Come for the smooching ladies; stay for the women kicking ass.
Minnick and Arizona are about to be sitting in a tree, k-i-s-s-i-n-g; Pippy and TMI are full on smooching in an elevator; and Annalise Keating is taking her rightful place on the Throne of Slytherin once more.
Stef has had it, y’all.
Alex comes out to her friends. Lena sends Kara ten billion roses.
“Some stray comments and seemingly-satirical articles suggest that the show championed witchcraft, which, in the 1990s, was not the compliment that it is today.”
Jesús skateboards around his own imagination while he’s in a coma; yet, somehow, Callie still has the worst luck!
Alex gets accidentally evil for a second. It’s sexy? But also terrifying.
The Fosters and all their friends and lovers go to the hospital. The least dramatic thing that happens is Jesús getting his head drilled open.
Mon-El, go away!
Black Sails is so much more than a “lezzie pirate show.” It’s about finding humanity in a violent and lawless time; about finding, keeping, and cultivating power when those around you are determined to strip you of it; about knowing who to trust and learning whether or not it’s even possible to trust anyone in the pirate business.
The world is full of horrible things and the mayor is a giant snake-monster and the hellmouth is open but Maggie slept over!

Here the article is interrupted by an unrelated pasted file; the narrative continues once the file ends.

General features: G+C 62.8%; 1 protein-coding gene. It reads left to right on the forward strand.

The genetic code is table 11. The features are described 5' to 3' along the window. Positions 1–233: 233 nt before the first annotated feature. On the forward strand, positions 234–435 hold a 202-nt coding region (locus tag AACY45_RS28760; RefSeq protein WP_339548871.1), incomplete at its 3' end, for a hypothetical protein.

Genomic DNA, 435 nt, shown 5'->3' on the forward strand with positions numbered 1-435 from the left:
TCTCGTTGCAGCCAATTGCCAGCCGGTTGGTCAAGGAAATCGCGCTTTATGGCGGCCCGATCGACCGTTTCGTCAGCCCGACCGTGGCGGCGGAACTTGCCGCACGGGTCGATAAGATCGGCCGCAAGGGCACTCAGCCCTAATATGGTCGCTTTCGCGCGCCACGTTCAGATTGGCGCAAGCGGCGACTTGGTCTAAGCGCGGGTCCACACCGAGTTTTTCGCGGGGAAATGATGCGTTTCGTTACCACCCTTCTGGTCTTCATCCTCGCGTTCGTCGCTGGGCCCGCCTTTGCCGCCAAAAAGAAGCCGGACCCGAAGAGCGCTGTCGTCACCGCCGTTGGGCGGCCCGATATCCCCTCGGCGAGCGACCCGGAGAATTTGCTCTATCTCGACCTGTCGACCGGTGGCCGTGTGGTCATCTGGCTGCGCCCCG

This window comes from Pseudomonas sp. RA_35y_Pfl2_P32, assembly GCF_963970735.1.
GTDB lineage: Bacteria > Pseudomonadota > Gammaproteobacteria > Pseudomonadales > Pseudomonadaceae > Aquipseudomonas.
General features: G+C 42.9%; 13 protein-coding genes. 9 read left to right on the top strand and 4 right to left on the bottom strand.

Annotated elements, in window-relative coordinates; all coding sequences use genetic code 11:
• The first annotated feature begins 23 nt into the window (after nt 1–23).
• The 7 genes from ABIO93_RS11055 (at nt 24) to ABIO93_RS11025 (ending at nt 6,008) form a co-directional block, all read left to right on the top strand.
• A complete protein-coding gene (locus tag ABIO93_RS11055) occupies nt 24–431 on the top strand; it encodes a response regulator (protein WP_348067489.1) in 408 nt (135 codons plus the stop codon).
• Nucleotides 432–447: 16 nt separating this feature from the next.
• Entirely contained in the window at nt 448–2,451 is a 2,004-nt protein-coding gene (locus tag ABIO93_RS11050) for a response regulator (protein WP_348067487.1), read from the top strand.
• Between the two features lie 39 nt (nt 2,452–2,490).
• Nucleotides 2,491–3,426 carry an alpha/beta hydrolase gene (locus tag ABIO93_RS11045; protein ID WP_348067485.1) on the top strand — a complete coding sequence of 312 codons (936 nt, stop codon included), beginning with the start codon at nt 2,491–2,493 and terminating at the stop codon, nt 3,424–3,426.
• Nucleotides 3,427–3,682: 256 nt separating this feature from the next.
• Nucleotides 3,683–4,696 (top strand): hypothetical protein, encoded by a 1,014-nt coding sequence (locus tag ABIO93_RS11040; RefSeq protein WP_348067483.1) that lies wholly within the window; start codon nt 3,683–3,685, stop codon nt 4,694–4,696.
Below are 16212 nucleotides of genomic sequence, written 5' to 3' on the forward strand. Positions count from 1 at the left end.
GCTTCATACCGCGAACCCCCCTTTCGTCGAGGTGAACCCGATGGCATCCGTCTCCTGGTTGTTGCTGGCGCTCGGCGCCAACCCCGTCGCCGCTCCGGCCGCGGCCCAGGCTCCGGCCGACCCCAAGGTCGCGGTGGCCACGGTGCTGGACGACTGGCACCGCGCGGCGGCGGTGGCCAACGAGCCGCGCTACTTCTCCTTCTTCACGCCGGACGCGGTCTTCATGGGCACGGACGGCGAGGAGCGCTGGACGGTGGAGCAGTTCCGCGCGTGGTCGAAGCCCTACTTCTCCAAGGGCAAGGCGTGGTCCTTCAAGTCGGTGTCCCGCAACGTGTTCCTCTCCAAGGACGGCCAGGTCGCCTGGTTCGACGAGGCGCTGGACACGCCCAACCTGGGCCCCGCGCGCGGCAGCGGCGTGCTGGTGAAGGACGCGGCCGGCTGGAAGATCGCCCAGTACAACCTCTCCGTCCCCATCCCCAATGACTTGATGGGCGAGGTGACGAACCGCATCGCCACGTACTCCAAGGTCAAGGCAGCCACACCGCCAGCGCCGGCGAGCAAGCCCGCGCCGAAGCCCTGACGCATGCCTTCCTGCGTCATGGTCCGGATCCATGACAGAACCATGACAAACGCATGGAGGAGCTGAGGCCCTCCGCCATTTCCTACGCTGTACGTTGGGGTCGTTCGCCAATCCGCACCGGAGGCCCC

Is this show really only six years old? It feels like a lifetime ago.
How lucky that I’m perfectly within my right as a citizen to disregard the original plot of a movie that’s been out for 28 years and choose to instead interpret their connection as romantic and not platonic.
Hey, and spoiler alert: No gay women die!
It’s a dark world, but there’s hope in stories, including lesbians on shows like “The Handmaid’s Tale,” “The Good Fight,” and “Imposters,” an epic miniseries about the LGBT rights movement and a non-binary character on “Billions.”
One Day at a Time is so revolutionary in its depictions of what a family might actually look like in America. It’s got the same recipe of an old school family sitcom but turns the norm on its head because it centers the family’s brownness and provides ample social commentary to deliver a fantastic modern-day sitcom.
Netflix’s new sitcom eschews the long white tradition of TV comedies and focuses on a Latinx family with a lesbian daughter and a mom who reads our website!
Drink every time the camera cuts to Jennifer Lawrence and she’s not drinking directly out of the table’s Moet bottle.
Just wondering, no reason.
2016 was the best of times and the worst of times. JK, it was the absolute worst of times. A lot of queer women died on TV. But a lot of them kissed and made googly eyes at each other too.